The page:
Wrong scenario. Stationary, the bilge pump would be blowing out through the mg vent, sucking the extra 100+cfm from the engine compartment, not blowing into it.

Great machine for a 50s design, just a bit short on fuel. Bit like an f1 car! Took an airline pilot for a ride once. He said he would be declaring mayday, requesting immediate landing with the fuel endurance I was about to begin my take off run. You could run a lightning dry in 12 minutes with too much burner.

Steve
Steve Gyles

Steve, Have we got our wires crossed here? I assumed you were talking about the reversible blower still being fitted in the front air inlet duct... (I think this thread is getting a bit unwieldy you know)
Pete
P N Tipping

Pete

Probably wires crossed. I am off to the sun early tomorrow morning. When I get back in a couple of weeks I am going to order a fan with the long term plan of going down your route. However, before I cut the legs off I am going to play around with other positions I talked about. I will report back with my findings in due course.

Steve
Steve Gyles

Pete

I am searching for a suitable thermometer with a remote probe without much success. Can you give me a heads-up?

Cheers

Steve
Steve Gyles

Steve..i bought this one on Ebay. It is a multimeter with a small head probe on leads and large LCD readout.Leads are about 30cm long and easily fed via bulkhead grommet from cockpit. ..but not long enough to stretch far along manifold area.. Cheap, $26 and works well ....There must be similar on UK ebay ..
Allows full monitoring while underway ...

http://cgi.ebay.com.au/ws/eBayISAPI.dll?ViewItem&item=200786407773
Neil Ferguson

Neil

Yes, on the UK site. Presumably you tape the probes onto the desired contact point? Are the cables single core? i.e. could you extend them? I had been looking at wireless temperature meters!!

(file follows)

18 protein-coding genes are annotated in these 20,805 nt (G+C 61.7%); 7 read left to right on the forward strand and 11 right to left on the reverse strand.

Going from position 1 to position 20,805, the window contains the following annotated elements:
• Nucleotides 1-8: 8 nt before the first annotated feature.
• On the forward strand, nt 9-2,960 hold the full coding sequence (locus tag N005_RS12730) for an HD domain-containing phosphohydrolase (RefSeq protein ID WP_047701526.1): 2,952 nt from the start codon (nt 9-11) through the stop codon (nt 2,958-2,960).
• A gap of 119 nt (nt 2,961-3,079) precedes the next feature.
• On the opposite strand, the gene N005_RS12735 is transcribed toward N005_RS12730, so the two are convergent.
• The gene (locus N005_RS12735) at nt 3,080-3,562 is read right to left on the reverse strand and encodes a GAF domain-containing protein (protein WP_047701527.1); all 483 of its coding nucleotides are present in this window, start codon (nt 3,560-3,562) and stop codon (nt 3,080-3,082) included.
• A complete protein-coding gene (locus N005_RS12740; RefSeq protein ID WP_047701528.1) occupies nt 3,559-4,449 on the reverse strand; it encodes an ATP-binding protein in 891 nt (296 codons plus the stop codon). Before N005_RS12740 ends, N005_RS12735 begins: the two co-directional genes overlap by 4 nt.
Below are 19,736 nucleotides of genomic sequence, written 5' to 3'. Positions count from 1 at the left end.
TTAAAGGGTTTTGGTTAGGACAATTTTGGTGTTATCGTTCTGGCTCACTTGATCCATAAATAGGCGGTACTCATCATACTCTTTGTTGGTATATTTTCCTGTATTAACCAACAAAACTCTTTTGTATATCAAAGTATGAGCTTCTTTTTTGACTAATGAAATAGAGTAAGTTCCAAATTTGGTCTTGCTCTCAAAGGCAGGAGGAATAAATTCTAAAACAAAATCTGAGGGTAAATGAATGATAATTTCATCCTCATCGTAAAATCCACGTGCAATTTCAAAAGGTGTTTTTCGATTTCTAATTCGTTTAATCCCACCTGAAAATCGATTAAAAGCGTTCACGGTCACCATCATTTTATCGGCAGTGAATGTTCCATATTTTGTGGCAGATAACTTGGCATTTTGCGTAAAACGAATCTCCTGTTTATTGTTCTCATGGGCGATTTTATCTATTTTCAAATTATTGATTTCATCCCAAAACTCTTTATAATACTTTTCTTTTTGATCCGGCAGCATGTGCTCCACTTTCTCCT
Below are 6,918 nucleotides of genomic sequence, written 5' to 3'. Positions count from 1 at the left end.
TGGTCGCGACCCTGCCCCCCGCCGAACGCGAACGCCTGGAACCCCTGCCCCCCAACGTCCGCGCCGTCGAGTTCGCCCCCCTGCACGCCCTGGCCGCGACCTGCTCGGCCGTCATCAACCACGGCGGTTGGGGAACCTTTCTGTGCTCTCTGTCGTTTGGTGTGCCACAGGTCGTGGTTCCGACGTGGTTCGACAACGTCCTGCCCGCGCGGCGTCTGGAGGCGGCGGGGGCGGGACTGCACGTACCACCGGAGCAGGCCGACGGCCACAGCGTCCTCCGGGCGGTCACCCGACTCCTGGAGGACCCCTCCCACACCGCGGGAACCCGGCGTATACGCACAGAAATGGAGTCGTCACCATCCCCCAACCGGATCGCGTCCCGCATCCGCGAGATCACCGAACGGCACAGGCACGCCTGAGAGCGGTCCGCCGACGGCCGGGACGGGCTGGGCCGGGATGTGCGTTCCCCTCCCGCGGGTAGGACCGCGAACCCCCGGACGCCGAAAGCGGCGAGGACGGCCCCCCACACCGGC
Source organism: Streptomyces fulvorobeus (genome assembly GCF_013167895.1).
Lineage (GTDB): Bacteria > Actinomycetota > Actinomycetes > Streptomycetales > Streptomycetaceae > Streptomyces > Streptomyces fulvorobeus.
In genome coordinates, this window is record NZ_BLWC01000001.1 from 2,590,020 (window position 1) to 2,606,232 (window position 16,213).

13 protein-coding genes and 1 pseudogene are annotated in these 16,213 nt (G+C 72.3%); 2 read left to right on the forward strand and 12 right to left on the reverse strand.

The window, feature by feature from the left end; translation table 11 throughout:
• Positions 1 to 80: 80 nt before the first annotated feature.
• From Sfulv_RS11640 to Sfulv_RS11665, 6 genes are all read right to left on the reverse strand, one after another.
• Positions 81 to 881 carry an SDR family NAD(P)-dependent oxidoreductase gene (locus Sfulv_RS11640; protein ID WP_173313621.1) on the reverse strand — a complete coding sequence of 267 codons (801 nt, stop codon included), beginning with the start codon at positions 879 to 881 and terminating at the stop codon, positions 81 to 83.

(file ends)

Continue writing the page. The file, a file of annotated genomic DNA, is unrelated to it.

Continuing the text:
Steve
Steve Gyles

Steve..I am a long way away from my car right now ....but I just used a tie wrap and connected the thermocouple close to the air filter ( my filter is close to the bulkhead.) when I did the test runs I referenced earlier. I intend to put the thermocouple in the vent scoop and judge when the airflow reverses etc when I next get back to the car. The leads are both single core and not beyond the whit of man to extend .......
The multimeter is much better than the one I was using so a reasonable bit of kit......enclosed in a rubber protective sheath as well.
Neil Ferguson

Hi Steve
I found this one on A**z*n - Chefs' Thermometer - Digital Kitchen Timer with Meat Thermometer, 11.44 delivered. Give me a shout if you can't find it.
Pete
P N Tipping

Time for a new thread guys? This one's becoming a bit long and dreary! Sorry!
Bruce
Bruce Mayo

Seems like the temperature probes are a good part of this discussion. I still need to get one.

I have a further report on function of the 3" blower. I took the MGA to Road America for the vintage races on July 15 when it hit 100dF by late afternoon. I picked up a friend downtown Chicago in the morning, and dropped him off again in the evening. On the way back from the track we got stuffed by the Sunday evening taffic returning from Wisconsin weekend, resulting in a long stop and stop drag on the Edens expressway. Ambient temperature was about 100dF, and air temperture between the cars and just above the sun-baked pavement was significantly hotter. When the carburetors began to suffer I switched on the bilge blower, and within 60 seconds the engine was purring smooth as a kitten with 800 rpm idle. When coolant temperature was approaching 230dF I increased idle speed to 1500-2000 rpm, and coolant temperature soon dropped back to 220dF. The time spent in the heat and bad traffic conditions was much more tolerable with the blower, almost pleasant (except for the heat affect on the passengers). I suppose this one incident alone is justification for installing the blower.
Barney Gaylord

Barney
Good to hear that it is working so well. Since I installed mine a few months ago, the sun has hardly appeared this side of the pond. I am beginning to think its my fault!
Graham M V

Got my blower. I followed Barney's basic idea of installation. I found that windscreen channel piping makes an excellent seal, perfect width for the channels in the Atwood blower and makes an excellent fit into the duct. I held the rubber extrusion in place with wire, making the seal sit extremely well in place. Before finally installing the blower in the duct I am going to toy around with it in the MG vent to see what effect it makes. That pump certainly shifts some air!